flowers at Clover Lake (the way to The Palisades)

Friday night I posted a couple pictures of Dege Peak as viewed from The Palisades for my friend Lance. Here you can see The Palisades itself: It’s the right-leaning escarpment. The Palisades is a complex of mountain known for its unusual rock formations. This is a northerly view from the trail about a quarter mile from the trailhead at Sunrise Point (if you’ve ever been to Sunrise Visitor Center, Sunrise Point is the dizzying hairpin turn just down the road). After having hiked up high to The Palisades, I kicked myself for not going sooner. Why oh why silly self? Well, in all the intervening years I was discouraged from investigating the Palisades Lakes trail because number one, a hero the wise sage and aesthetic-ever Harvey Manning kvetched about the trail’s immediate loss of 500 feet in elevation. Secondly, he was courteous to point out there’s no view of Mt. Rainier included in the scenery. No view of Mt. Rainier? Gah! Why would I want to hike a trail this close to The Mountain with no view of the supreme expanses of ice? So I could be bitten up by bugs at a bunch of two-bit mud puddles posing as alpine lakes?

It took years of experience for me to realize lakes are as good-or-better for the soul than lofty peaks and that views are enhanced by pretty reflections and the fresh breezes off recently melted snow water and that really, picnics are better there, too. And that it’s the lakes that don’t have a view of Mt. Rainier, not The Palisades! The Palisades aren’t part of the hike along the lakes, but it’s really not that bad a detour off the trail. That’s Sunrise Lake below, in case you’re wondering.

A deceptively long 1.5 miles from the trailhead, Clover Lake is the largest of the Palisades Lakes. This is a southeasterly view down upon Clover after visiting there on my way to The Palisades. I went off the trail a few tenths of a mile to find this rocky outcropping. For the familiar eye- to the left in the far distance you’ll find Crystal Peak and the Crystal Lakes basin. I hiked to the summit of Crystal Peak this year and I would love to visit the lakes someday. Crystal Peak and Crystal Lakes share the same trailhead off Highway 410, just before the road to Sunrise Visitor Center.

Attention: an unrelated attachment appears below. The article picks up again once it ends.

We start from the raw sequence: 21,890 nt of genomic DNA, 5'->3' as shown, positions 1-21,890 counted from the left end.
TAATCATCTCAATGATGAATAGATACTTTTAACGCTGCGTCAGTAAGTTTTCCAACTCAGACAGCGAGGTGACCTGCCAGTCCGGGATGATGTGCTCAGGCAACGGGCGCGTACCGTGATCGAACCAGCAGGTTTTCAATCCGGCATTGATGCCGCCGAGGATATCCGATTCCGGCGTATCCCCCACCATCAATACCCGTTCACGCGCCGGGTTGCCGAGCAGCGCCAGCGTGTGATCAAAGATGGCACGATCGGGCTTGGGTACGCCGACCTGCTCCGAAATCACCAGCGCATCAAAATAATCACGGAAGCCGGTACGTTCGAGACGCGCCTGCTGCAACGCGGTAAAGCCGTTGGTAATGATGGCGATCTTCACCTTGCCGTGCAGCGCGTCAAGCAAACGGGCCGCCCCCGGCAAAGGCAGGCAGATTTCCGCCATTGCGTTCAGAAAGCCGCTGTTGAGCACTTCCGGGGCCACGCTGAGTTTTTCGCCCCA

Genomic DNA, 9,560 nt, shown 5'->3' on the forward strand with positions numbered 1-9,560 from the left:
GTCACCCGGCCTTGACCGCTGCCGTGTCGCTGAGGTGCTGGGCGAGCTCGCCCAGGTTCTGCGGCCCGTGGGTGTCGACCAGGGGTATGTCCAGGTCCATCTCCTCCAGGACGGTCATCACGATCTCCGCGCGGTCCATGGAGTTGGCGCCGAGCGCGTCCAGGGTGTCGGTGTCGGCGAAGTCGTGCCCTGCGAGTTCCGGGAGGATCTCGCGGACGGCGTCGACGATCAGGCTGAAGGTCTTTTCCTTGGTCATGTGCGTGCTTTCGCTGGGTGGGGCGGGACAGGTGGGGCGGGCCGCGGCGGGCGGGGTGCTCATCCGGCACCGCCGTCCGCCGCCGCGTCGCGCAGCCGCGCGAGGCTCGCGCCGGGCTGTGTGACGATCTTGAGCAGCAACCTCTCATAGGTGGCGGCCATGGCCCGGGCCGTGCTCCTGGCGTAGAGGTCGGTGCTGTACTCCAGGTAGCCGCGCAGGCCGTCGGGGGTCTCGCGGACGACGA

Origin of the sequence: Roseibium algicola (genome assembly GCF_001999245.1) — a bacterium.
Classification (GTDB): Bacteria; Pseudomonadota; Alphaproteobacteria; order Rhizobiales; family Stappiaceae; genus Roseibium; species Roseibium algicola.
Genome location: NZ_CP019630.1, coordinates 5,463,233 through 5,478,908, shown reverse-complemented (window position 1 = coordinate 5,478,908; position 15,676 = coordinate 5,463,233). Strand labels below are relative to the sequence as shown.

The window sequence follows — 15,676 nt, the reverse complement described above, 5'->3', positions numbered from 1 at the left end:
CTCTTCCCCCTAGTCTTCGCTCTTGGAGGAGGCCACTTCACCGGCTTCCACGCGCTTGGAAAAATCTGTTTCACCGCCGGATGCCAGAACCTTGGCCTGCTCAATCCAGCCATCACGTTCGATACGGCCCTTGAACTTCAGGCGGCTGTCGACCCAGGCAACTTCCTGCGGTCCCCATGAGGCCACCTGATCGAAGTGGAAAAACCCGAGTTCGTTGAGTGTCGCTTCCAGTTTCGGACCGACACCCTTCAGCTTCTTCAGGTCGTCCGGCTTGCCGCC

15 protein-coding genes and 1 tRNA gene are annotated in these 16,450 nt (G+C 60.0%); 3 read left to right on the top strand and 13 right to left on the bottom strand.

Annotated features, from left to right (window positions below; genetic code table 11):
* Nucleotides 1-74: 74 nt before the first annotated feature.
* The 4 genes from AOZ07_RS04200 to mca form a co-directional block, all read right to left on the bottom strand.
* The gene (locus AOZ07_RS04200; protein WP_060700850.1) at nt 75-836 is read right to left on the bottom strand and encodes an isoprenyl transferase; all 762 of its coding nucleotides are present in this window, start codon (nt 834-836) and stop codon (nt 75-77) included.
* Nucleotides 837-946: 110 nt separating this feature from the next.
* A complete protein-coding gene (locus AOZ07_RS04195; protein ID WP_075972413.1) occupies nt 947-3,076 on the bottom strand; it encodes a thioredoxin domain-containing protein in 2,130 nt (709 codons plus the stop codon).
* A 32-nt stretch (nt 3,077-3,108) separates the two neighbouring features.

The flowers at Clover Lake were very pretty. I wish I could have stayed a little longer to linger, but my goal was to reach The Palisades!

This afternoon Adam and I spent some time at the library downtown (the main branch). Diana had to take a call with a client at 1:30, and since as recently as yesterday he was walking around the house pretending to be Shrek yelling “you jabbering jackass!”, I decided perhaps it wasn’t such a good idea for us to be around (by the way, that’s a direct quote from the children’s book-version by William Steig). Adam and I love William Steig’s book, which was the inspiration for the contemporary movie. We’ve got a lot of William Steig books- Doctor DeSoto, Brave Irene, Shrek, Amos and Boris, Sylvester and the Magic Pebble, etc.

Adam fell asleep on the way home from the library (a ten minute ride) and so he took a nap in the driveway. The croup is long-gone, by the way. The oral steroid zapped it like nothing. But now we’re worried he might be getting an earache. He was tugging at his ear all evening. We’re hoping it’s just fluid in there.

As Adam was falling asleep tonight, he told Diana that if she had to leave for work before he woke up, to draw a picture of herself with a line going through it as a signal to him she wasn’t home. We have a weird son.

2 thoughts on “flowers at Clover Lake (the way to The Palisades)

  1. Wowsa! I’m growing tired of the winter and to see such breathtaking views of Clover Lake and the Palisades was really what I needed. Great work as always, Jason! I hope Adam is on the mend. I miss having kids his age—they say such hilarious things…

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